When an .xcconfig file contains multiple assignments of the same build setting, later assignments using $(inherited) or $(<setting_name>) will inherit from earlier assignments in the .xcconfig. The legacy build system caused every use of $(inherited) or $(<setting_name>) to skip any other values defined within the .xcconfig. To detect whether your .xcconfig is affected by this improvement, running defaults write com.apple.dt.XCBuild EnableCompatibilityWarningsForXCBuildTransition -bool YES in Terminal will cause Xcode to generate a warning about this situation.

(Xcode 10 beta 1 release notes)

So for example, given two simple .xcconfig files:

//  Generic.xcconfig
OTHER_SWIFT_FLAGS = $(inherited) -DMY_GENERIC_FLAG

// Debug.xcconfig
#include "Generic.xcconfig"
OTHER_SWIFT_FLAGS = $(inherited) -DMY_DEBUG_FLAG

Assuming your project uses Debug.xcconfig for its Debug configuration, you'll get the expected value -DMY_GENERIC_FLAG -DMY_DEBUG_FLAG for OTHER_SWIFT_FLAGS.

(instead of just -DMY_DEBUG_FLAG in Xcode 9 and earlier releases)


The new behavior is pretty straightforward: $(inherited) is simply replaced by the previously defined value of the variable, if any.

So in the previous example, if we expand the #include statement, we'll get the following xcconfig file:

// Merged xcconfig files after resolving #include
OTHER_SWIFT_FLAGS = -DMY_GENERIC_FLAG
OTHER_SWIFT_FLAGS = $(inherited) -DMY_DEBUG_FLAG
  • On the first line OTHER_SWIFT_FLAGS value is -DMY_GENERIC_FLAG ($(inherited) expands to nothing, because this is the first definition of OTHER_SWIFT_FLAGS we encounter1).
  • On the second line OTHER_SWIFT_FLAGS if overwritten, and its value is now -DMY_GENERIC_FLAG -DMY_DEBUG_FLAG (its previous value + the newly added flag).

On a more complex xcconfig setup, things could look like this:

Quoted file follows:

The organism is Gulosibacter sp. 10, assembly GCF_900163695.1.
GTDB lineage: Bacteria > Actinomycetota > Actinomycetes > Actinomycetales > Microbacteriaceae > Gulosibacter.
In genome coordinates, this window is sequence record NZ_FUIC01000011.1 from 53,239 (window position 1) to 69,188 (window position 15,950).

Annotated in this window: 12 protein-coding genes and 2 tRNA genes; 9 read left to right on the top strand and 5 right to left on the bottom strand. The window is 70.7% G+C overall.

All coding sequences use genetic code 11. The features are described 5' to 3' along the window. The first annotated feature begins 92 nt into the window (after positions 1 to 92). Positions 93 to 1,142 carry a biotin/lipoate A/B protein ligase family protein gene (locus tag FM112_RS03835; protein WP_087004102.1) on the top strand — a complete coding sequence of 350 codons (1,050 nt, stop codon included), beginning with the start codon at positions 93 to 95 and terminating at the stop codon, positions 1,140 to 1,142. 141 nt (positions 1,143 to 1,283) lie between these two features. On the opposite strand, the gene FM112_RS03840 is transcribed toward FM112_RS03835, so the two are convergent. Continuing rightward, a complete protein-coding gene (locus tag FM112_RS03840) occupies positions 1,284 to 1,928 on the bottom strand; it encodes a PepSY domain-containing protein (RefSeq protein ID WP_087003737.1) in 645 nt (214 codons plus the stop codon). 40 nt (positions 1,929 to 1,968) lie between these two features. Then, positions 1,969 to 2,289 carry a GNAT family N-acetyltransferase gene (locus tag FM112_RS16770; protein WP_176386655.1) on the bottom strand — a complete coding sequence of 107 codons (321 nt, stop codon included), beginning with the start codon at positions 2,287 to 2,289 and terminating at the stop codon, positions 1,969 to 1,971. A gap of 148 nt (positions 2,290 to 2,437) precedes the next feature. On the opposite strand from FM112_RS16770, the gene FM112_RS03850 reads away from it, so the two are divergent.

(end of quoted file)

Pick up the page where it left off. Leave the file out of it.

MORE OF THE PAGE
//  First.xcconfig
OTHER_SWIFT_FLAGS = $(inherited) -DMY_FIRST_FLAG

// Second.xcconfig
OTHER_SWIFT_FLAGS = $(inherited) -DMY_SECOND_FLAG

// Last.xcconfig
#include "Generic.xcconfig"
OTHER_SWIFT_FLAGS = $(inherited) -DMY_LAST_FLAG

// Merge.xcconfig
#include "First.xcconfig"
#include "Second.xcconfig"
OTHER_SWIFT_FLAGS = $(inherited) -DMY_INTERMEDIATE_FLAG
#include "Last.xcconfig"

We'll assume this time we're using the Merge.xcconfig in our configuration.

The resolved value for OTHER_SWIFT_FLAGS will then be -DMY_FIRST_FLAG -DMY_SECOND_FLAG -DMY_INTERMEDIATE_FLAG -DMY_LAST_FLAG.

This might be surprising at first, but it actually makes sense: once the #include are resolved, we end up with this xcconfig:

OTHER_SWIFT_FLAGS = $(inherited) -DMY_FIRST_FLAG
OTHER_SWIFT_FLAGS = $(inherited) -DMY_SECOND_FLAG
OTHER_SWIFT_FLAGS = $(inherited) -DMY_INTERMEDIATE_FLAG
OTHER_SWIFT_FLAGS = $(inherited) -DMY_LAST_FLAG

The final resolved value is then the one defined on the last line, which is -DMY_LAST_FLAG plus the value it inherited from the previous line -DMY_INTERMEDIATE_FLAG etc etc.

Note that naturally, if you forget $(inherited) in one of the definitions, you'll break the inheritance chain and only get the values from the bottom definitions, up the definition without $(inherited).


1 One may expect the xcconfig file to inherit previous values defined at the Project level, but it doesn't seem to be the case


📡 As of Xcode 10 beta 1, it seems the build settings editor doesn't properly resolve the correct value for variables defined in the xcconfig files, and displays the values as if resolved with the old pre-Xcode 10 behavior. I filed rdar://40873121 regarding this (https://openradar.appspot.com/radar?id=4925869923500032).

This works for me in Xcode 2.4.1:

GCC_PREPROCESSOR_DEFINITIONS = "$(GCC_PREPROCESSOR_DEFINITIONS) NEW_VALUE"

You do have to sometimes allow a few seconds between editing a config file and the change showing up in a target's Build Info.

  • 1
    Not much luck with XCode 3.2 :( – Martin Cote Sep 9 '09 at 19:14

You want to use the placeholder $(inherited) to represent the value inherited from lower levels, e.g.

GCC_PREPROCESSOR_DEFINITIONS = "$(inherited) NEW_VALUE"
  • 8
    This looks like a perfect answer, but it’s wrong. $(inherited) doesn’t work within xcconfig files; in particular, you can’t use it to extend a definition from an included file. – Jens Ayton Mar 6 '11 at 12:35
  • 2
    then how do you extend? – Van Du Tran Sep 19 '13 at 15:45